Monitoring the Risks and Tracking Cases of COVID-19 Exposure in the Workplace

Coronavirus in the Workplace

Business in the time of COVID-19

Whether you were an essential business that stayed open throughout the mandatory state closures, are a business that recently opened under new restrictive guidelines or are one of the companies still trying to weigh the pros and cons of opening in these uncertain times, you are not alone if you are feeling confused and overwhelmed by both the wealth and lack of information on how to best proceed. From questions about the legality of taking and recording employee temperatures to ensuring an adequate supply of PPE and cleaning products when shortages still exist, there is a lot to take in and still so much we just simply don’t know.

Employer Risks in the Workplace Due to COVID-19

Up until the relaxation of stay-at-home advisories or orders, many employers have been focused on managing unemployment claims due to temporary business closures, furloughs or layoffs necessitated to keep afloat. As business starts up again, there are so many more things to consider in addition to the stresses of simply trying to run a viable company in the “new normal” that sometimes requires a new business model entirely to survive:

  • Workers’ Compensation claims due to exposure on the job
  • Potential tort liability claims for any suits not covered by Workers’ Compensation immunity.
  • Maintaining adequate records to help in contact tracing if needed while also not infringing on privacy, ADA or HIPPA rights.
  • Ensuring an adequate supply of PPE and Cleaning Products as recommended by the CDC and other state guidelines.
  • Required OSHA reporting of COVID-19 as a workplace illness
  • Wage and hour disputes and workers’ compensation from remote workers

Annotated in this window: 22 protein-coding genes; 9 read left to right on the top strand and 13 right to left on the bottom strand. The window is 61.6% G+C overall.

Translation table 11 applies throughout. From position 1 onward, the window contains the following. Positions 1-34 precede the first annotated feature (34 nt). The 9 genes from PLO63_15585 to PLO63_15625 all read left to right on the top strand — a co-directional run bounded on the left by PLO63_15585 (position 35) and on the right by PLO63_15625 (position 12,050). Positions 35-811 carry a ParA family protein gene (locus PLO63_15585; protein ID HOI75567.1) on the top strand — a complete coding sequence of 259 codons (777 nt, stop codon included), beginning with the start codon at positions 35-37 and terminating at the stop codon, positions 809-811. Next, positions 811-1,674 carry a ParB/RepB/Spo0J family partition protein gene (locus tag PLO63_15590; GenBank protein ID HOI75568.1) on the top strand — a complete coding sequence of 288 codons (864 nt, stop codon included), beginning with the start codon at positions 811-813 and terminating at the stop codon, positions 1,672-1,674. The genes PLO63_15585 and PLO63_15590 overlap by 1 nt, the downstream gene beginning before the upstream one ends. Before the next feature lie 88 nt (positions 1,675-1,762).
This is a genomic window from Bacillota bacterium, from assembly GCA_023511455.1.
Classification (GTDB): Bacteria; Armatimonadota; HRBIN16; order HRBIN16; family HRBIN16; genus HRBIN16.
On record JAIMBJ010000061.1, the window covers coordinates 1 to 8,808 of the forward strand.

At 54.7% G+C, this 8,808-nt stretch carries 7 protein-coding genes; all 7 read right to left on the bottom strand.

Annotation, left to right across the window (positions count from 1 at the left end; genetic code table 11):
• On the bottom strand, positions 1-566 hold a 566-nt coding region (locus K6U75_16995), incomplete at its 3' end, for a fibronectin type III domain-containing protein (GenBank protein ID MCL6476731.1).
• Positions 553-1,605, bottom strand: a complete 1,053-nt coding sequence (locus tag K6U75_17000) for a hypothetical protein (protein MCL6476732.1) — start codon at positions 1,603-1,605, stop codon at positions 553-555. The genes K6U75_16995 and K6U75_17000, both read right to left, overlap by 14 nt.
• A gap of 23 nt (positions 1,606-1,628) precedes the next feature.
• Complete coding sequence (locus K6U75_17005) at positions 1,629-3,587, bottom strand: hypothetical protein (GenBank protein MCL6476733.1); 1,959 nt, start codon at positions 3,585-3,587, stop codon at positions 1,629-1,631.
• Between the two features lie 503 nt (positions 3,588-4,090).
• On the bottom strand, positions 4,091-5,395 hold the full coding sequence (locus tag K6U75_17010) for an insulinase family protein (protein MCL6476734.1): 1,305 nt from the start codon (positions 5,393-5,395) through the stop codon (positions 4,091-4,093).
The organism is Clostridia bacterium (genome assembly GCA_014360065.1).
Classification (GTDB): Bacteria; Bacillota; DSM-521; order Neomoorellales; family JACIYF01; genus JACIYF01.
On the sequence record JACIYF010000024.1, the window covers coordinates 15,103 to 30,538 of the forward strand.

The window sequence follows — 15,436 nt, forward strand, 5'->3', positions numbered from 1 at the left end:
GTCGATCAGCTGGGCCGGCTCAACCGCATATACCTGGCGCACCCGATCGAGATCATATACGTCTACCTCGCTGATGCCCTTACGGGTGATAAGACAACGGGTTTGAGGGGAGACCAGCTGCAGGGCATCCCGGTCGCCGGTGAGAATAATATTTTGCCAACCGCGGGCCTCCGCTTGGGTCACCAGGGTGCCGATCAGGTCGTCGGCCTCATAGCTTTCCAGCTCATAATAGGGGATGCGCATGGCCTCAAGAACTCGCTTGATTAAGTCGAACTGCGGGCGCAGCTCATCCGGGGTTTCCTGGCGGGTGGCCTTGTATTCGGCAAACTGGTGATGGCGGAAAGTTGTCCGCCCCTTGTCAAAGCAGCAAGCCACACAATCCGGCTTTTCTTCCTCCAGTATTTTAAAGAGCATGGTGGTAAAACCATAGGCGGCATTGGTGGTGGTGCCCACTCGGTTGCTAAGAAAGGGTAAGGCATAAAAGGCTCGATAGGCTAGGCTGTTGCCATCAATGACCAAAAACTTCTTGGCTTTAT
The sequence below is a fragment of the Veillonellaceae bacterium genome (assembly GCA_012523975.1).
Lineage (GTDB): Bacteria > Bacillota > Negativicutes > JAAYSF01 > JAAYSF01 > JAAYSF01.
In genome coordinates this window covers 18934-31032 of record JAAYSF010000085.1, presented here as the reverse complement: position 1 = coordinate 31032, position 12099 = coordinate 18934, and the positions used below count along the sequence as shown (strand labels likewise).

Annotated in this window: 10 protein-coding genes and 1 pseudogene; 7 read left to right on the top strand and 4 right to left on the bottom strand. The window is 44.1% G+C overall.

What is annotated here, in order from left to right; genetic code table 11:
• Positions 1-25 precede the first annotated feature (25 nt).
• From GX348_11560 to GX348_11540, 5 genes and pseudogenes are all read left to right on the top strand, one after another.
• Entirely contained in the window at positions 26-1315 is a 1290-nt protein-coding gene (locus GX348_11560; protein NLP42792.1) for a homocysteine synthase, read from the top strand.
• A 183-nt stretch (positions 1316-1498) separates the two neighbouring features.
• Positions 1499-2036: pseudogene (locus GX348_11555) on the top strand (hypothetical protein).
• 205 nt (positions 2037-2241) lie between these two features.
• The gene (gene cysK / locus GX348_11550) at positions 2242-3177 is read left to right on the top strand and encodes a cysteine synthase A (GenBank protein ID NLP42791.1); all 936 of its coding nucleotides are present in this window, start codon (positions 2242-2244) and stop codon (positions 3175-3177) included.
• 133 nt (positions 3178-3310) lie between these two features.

• Staff shortages due to challenges in recalling workers currently on unemployment, recruiting and hiring new workers or increases in absenteeism due to illness or child-care complications for employees.
  • Liability claims by customers.

Workers’ Compensation Claims

As a new workplace risk, there are few if any court decisions or guidelines (except in the case of healthcare workers) available to determine whether or not COVID-19 infections caused by a workplace exposure will be considered a covered Workers’ Compensation claim. According the a FAQ section on the National Council on Compensation Insurance (NCCI) website, in response to the question, “Is COVID-19 compensable under state workers compensation acts?” the answer is “maybe.”   While there is limited current case law, there have been a number of lawsuits filed on behalf of workers involving claims against their employers for unsafe work environments and COVID-19 infections sustained while at work, so this will continue to be a topic to keep on the radar.

Employer Tort Liability

So if a workers compensation claim only has the potential of “maybe” being compensable under a state’s workers compensation act (as noted above), then it also may have the potential to become a tort liability claim against an employer in cases where the incident is not covered as a workers’ compensation claim. And if it is not covered by workers’ compensation, then the immunity afforded by workers’ compensation would not exist.

Workplace Illness Reporting on OSHA Form 300A

Unlike the flu or common cold, coronavirus outbreaks at work may be considered by OSHA to be recordable as an infectious disease in the workplace under 29 CFR Part 1904 if the following criteria are met:

  • The case is a confirmed case of COVID-19, as defined by the Centers for Disease Control and Prevention (CDC);[1]